By Masa Takaya on 17/02/11 at 8:35 pm
The International Paralympic Committee’s decision to add Paratriathlon to the Rio 2016 Paralympic Games programme only happened late last year, but big gains are being made already.
In the year 2011, the momentum that started for Paratriathlon just keeps building around the world. This week, we find out what is happening in Japan.
Jun Hiromichi in Ishigaki 2009
Thanks to strong support from the Japan Triathlon Union, Paratriathlon (or athletes with a disability triathlon as it has been previously known), has attracted some big name Paralympians before. Like in 2009 when two-time 800m wheelchair Paralympic medallist Jun Hiromichi competed in the Paratriathlon event in Ishigaki, helping to bring the spotlight to the sport. The southern island already holds the record of the longest running ITU Triathlon World Cup event, staging one every year since 1996. Now it’s set to create Paratriathlon history, after Hiromichi, two more Paratriathletes competed in 2010 and more are expected in this year’s event.
But it was a TV programme last year that had the most impact on the profile of Paratriathlon in Japan, when blind teenager Sae Tateki completed a 51.5k event in a live documentary. The 17-year old was not a competitive athlete, rather a high school girl next door, but she now has almost 200,000 google hits to her name.
Sae Tateki in Nippon Television’s live documentary
Tateki didn’t go into it unprepared though – she had Japan’s elite triathlete Hayato Kawahara, who competed in the ITU Long Distance Triathlon World Championships in Lorient in 2007, to help her reach her goal. There were also special regulations on her race, with vocal and sound guidance on the bike leg, to help her complete it. In the end, thousands were so caught up in her story they lined streets for the final few hours of her journey, and it attracted more than ten million TV viewers.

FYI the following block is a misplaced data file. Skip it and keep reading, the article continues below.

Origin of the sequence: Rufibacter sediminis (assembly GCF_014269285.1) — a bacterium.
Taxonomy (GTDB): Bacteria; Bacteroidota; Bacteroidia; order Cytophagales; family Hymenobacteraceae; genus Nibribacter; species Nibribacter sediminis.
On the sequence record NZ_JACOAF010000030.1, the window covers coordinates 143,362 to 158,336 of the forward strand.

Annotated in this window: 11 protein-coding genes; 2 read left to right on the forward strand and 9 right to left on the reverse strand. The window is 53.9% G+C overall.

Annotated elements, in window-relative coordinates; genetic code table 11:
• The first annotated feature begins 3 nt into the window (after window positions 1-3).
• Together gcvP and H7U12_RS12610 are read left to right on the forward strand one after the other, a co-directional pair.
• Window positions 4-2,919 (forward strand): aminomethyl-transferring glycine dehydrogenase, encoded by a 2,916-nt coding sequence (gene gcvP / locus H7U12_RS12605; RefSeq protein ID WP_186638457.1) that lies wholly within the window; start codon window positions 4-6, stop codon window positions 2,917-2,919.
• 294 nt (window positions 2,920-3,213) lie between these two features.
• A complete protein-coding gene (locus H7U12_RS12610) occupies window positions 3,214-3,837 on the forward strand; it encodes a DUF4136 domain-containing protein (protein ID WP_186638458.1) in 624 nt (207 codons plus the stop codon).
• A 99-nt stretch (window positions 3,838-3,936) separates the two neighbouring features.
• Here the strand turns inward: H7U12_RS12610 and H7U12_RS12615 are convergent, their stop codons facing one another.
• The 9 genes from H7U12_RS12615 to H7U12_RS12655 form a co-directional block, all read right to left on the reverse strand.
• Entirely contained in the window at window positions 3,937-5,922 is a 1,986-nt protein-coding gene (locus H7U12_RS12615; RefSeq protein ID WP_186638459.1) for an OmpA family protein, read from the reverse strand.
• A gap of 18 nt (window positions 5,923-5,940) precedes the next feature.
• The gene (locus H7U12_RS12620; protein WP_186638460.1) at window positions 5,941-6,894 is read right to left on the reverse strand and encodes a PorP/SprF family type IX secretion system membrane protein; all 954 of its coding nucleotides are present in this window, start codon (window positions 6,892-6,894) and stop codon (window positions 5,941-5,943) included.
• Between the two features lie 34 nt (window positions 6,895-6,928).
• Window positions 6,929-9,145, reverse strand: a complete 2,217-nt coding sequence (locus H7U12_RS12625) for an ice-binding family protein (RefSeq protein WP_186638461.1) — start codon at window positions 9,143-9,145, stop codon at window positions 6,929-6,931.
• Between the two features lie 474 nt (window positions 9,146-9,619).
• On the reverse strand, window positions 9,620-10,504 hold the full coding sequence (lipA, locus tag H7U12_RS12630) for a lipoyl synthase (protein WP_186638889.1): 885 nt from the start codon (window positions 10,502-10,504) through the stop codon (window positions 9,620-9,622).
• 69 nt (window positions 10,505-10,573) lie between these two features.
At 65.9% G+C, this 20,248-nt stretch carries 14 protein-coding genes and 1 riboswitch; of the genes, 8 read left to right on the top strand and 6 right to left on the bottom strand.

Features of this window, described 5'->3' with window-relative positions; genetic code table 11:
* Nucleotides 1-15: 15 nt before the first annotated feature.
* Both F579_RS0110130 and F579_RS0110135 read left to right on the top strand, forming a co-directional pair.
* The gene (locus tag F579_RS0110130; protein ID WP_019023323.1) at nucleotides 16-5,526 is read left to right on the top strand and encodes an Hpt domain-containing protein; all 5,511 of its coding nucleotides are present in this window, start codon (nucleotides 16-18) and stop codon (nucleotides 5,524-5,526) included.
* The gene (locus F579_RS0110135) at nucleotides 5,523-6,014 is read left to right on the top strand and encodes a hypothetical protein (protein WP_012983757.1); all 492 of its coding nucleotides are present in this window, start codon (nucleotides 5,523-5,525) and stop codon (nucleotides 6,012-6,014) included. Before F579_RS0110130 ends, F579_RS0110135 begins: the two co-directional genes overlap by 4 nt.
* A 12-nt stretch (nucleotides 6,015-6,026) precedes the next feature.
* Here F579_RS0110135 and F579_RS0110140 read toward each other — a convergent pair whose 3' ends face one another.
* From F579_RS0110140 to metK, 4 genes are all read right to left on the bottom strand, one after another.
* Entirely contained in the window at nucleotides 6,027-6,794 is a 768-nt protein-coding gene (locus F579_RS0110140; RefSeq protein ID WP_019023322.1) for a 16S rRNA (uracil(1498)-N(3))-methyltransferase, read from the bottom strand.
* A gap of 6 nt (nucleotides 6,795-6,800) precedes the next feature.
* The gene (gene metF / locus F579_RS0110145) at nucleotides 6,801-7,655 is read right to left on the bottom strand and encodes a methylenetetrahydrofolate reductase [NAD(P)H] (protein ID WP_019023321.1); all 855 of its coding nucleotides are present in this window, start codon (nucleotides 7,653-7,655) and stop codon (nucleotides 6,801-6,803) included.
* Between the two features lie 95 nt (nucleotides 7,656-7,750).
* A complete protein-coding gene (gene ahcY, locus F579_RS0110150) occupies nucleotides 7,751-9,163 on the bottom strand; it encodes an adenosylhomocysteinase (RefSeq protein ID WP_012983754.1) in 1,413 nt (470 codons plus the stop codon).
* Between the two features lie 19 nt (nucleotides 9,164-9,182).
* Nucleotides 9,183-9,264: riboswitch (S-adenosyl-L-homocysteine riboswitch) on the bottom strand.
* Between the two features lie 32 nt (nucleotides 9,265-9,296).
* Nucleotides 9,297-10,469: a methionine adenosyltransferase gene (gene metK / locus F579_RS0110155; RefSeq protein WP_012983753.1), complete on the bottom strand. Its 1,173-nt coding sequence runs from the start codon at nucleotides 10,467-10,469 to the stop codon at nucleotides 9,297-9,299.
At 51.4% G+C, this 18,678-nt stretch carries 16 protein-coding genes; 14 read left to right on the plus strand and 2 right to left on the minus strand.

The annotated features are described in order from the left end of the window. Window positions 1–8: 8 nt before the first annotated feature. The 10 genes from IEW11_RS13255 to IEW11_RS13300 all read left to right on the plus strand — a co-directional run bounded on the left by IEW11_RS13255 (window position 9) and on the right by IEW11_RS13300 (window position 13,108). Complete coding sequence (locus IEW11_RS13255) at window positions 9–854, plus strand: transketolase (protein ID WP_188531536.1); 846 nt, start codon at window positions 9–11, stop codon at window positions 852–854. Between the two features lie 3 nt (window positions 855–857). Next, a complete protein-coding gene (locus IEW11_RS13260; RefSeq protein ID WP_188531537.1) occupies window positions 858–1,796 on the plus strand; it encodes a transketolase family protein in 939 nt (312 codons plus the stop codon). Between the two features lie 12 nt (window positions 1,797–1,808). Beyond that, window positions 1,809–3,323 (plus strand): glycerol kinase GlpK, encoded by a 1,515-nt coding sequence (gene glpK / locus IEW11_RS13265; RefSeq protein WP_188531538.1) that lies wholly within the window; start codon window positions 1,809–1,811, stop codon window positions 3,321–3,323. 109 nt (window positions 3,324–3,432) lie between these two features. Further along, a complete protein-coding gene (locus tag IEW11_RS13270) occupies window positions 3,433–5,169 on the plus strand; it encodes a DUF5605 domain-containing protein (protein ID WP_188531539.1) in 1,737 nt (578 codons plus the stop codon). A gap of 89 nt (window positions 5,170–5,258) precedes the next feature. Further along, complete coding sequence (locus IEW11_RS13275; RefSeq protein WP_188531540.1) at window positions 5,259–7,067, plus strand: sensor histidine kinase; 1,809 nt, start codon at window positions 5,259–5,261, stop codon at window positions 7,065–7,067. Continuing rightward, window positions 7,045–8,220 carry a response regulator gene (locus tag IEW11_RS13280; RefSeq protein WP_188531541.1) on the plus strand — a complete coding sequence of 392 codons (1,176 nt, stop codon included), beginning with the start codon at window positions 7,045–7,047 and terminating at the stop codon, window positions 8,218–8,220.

This summer in Yokohama, Paratriathlon will feature at the second round of the Dextro Energy Triathlon ITU World Championship Series along with world top-ranked triathletes and 2,000 age-group athletes. As the Japanese Triathlon Union is one of the 27 National Federations who have pledged to send their athletes to the 2011 ITU Paratriathlon World Championships in Beijing – it could be a crucial warm-up event for the Japanese contenders. As such, the event in Yokohama could now be considered as a historical stepping stone in Japan’s Paratriathlon movement, taking what is a strong national programme into a force on the international stage.
More than 5,000 fans backed ITU’s bid campaign “Paratriathlon for Paralympics”, and the International Paralympic Committee’s Governing Board accepted Paratriathlon for the Rio 2016 Games last December.